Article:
(For a moment, imagine yourself having to navigate a very distant city, unlike any you’ve ever seen, that spoke a language you didn’t know and you have no money. That’s what this experience is like for most indigenous people seeking advanced medical care within their own country.)
Milton spent the majority of his toddler years alone in the National Hospital, cared for by people that didn’t speak Kek-Chi. His parents were only able to make sporadic visits as they needed to work to support the family and care for the other children at home. The back of Milton’s head is flat from lying on his back for such a long period of time during early childhood. After several failed attempts to correct his leg, Milton was released and sent home, his leg hanging limp and useless. There simply were no orthopedic surgeons capable of the type of surgery he needed.
Milton’s father refused to give up hope for his child and began praying for an answer. He soon heard of another little boy living in Sarstun who had been helped by Refuge International. The Caal family lived a 6-hour walk and 3-hour boat ride from Sarstún, but Mr. Caal made the arrangements to get Milton to the Refuge clinic there. After being evaluated by the doctors at our clinic, Refuge began making arrangements for Milton to be treated in the U.S. Milton was 6-years-old when he finally came to the United States. His case was unlike any other the surgeons at Scottish Rite Hospital had ever seen. It took nine months, several surgeries, lengthening processes and creative orthoprosthetic work, but when Milton returned home, he boarded his plane walking on his own two legs.
Refuge first encountered Karla Garcia in 2005 during a collaborative medical mission trip to Rio Dulce with Vine International. Karla, born with bilateral club feet, looked at the Refuge volunteer with her big brown eyes and said, “I just want my feet to be like my sister’s so that I can walk.” Karla’s identical twin sister did not suffer the same condition and stood several inches taller than Karla.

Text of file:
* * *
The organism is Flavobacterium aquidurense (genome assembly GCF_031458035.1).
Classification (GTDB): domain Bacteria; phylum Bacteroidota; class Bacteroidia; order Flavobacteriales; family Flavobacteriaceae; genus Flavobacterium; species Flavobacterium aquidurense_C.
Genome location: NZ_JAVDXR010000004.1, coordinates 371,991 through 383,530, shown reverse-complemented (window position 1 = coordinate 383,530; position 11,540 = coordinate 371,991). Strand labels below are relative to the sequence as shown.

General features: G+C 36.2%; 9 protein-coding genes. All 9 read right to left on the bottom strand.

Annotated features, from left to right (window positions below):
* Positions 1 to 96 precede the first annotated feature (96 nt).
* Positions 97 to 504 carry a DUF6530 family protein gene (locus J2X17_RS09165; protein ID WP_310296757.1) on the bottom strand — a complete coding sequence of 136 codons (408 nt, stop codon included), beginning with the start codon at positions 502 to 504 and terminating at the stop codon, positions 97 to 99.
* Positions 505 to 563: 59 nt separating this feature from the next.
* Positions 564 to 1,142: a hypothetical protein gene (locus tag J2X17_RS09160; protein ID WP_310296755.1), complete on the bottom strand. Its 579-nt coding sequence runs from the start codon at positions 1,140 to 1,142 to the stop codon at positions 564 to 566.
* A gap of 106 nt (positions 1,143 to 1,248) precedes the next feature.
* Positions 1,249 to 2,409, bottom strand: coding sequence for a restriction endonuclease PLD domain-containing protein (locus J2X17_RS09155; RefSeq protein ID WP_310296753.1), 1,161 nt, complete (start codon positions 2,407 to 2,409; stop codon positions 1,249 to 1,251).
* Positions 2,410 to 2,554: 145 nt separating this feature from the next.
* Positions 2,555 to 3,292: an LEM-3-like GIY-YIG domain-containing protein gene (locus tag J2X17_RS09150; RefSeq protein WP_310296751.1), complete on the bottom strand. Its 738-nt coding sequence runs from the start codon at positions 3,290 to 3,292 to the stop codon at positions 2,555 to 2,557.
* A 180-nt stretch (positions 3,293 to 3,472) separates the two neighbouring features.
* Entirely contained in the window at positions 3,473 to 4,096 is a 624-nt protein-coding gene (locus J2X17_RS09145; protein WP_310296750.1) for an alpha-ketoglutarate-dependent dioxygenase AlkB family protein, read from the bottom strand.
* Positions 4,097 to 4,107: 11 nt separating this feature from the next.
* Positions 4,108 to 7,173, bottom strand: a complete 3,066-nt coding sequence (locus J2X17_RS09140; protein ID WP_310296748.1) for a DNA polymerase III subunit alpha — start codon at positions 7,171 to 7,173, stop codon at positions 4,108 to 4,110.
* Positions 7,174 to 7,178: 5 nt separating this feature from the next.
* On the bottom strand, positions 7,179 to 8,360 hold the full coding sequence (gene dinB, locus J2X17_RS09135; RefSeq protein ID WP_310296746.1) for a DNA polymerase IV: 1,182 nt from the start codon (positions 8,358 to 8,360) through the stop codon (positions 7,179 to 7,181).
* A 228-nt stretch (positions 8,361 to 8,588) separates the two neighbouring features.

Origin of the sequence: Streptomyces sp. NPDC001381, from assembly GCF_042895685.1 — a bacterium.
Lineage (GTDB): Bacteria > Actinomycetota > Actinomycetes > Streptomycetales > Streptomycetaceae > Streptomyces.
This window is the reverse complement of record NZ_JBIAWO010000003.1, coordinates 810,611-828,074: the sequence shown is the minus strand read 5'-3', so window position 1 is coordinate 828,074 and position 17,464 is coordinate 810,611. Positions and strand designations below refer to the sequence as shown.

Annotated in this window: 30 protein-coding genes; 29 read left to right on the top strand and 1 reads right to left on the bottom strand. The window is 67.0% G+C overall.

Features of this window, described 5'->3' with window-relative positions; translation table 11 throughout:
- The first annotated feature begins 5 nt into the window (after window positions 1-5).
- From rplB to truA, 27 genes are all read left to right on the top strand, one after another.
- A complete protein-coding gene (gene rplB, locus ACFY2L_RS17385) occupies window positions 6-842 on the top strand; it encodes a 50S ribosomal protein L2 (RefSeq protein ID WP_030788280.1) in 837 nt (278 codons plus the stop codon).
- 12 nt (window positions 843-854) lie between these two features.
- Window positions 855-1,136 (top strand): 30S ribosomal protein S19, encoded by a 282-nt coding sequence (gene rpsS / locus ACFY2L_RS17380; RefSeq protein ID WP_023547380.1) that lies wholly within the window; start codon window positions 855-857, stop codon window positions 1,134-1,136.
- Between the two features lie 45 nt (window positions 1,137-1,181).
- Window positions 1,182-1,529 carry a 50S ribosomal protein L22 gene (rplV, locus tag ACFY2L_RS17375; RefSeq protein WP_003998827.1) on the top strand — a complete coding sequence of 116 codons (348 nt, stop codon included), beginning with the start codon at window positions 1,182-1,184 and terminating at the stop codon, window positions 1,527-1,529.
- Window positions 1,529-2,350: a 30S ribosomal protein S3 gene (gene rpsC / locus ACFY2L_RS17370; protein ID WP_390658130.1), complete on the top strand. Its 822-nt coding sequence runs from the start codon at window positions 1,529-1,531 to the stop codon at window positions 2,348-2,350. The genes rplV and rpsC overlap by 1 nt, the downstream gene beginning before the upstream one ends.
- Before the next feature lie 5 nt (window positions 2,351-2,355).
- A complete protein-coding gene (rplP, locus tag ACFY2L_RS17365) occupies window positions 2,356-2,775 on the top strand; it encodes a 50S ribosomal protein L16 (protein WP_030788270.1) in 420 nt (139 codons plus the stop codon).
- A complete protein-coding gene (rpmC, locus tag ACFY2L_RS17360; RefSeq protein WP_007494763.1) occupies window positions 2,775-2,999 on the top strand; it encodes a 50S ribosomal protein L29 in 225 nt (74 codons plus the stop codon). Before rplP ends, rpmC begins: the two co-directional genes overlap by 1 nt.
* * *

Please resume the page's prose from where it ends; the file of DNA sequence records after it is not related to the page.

At the time, Refuge was still struggling to get approval for Saul’s trip to the United States, and we knew we couldn’t take on another case simultaneously. Our hearts were broken for this poor girl; however, we promised that if we were successful with Saul, we would come looking for her. And we did. It took some time to relocate Karla but once we found her we began the arduous task of obtaining passports and visas for Karla and her older sister, Dina. Bringing a child to the United States for medical care takes an immense amount of administrative hours and the involvement of numerous individuals.
- Michelle and Miguel Solis were instrumental in getting approval from Scottish Rite Hospital to provide the surgery and hospital care free of charge.
- Ana, a Refuge volunteer, made repeated trips to the Guatemala capital to secure visas and passports.
- Pat Napier and a group of friends were able to accompany Karla and her sister on the flight to Dallas.
- Multiple families opened their homes to Karla and Dina and provided housing during their long stay.
And finally, in October 2007, Karla underwent her first corrective surgery under the watchful eye of physicians at Scottish Rite Hospital. Patience and persistence truly pay off!